Background: Hypophosphatemia and bone disease are common in HIV-positive (HIV+) patients on tenofovir disoproxil fumarate-containing antiretroviral therapy (TDF-containing ART). The underlying etiology is not completely understood.
Objective: To examine the effects of treatment of calcium and vitamin D deficiency on phosphate metabolism and bone disease in HIV+ patients on tenofovir.
Methods: This was an open-label, pilot study of calcium and phosphate metabolism, bone turnover, and bone density in 24 HIV+ patients on TDF, who were receiving a 1-year treatment for vitamin D and/or calcium deficiency according to a predefined protocol. Eight patients without calcium or vitamin D deficiency served as controls.
Results: One-year treatment improved vitamin D levels, decreased serum parathyroid hormone (PTH), and improved calcium balance and bone mineral density. It did not affect the serum levels of PTH-related peptide (PTH-rp) or fibroblast growth factor 23 (FGF-23) nor did it raise serum phosphate levels or decrease renal phosphate loss.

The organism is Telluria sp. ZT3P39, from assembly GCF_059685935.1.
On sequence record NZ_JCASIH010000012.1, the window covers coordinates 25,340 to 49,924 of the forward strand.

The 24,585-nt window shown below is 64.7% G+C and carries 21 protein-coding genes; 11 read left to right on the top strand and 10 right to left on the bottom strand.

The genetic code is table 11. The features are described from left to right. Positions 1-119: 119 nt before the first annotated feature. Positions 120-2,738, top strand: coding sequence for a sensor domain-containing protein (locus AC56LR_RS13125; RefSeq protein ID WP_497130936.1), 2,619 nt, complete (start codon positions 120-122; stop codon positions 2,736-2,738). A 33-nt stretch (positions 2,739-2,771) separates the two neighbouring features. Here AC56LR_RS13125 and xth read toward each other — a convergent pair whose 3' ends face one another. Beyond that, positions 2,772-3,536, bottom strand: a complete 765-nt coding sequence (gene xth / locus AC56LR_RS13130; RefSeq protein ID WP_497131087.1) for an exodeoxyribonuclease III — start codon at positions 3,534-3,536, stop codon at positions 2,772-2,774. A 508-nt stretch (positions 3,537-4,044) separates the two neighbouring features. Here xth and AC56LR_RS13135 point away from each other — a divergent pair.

Conclusion: Treatment of calcium or vitamin D deficiency in HIV+ patients on ART including TDF has favorable effects on bone density, but it does not improve serum phosphate levels. Renal phosphate wasting in these patients is not caused by excess PTH, PTH-rp, or FGF-23 nor by vitamin D or calcium deficiency.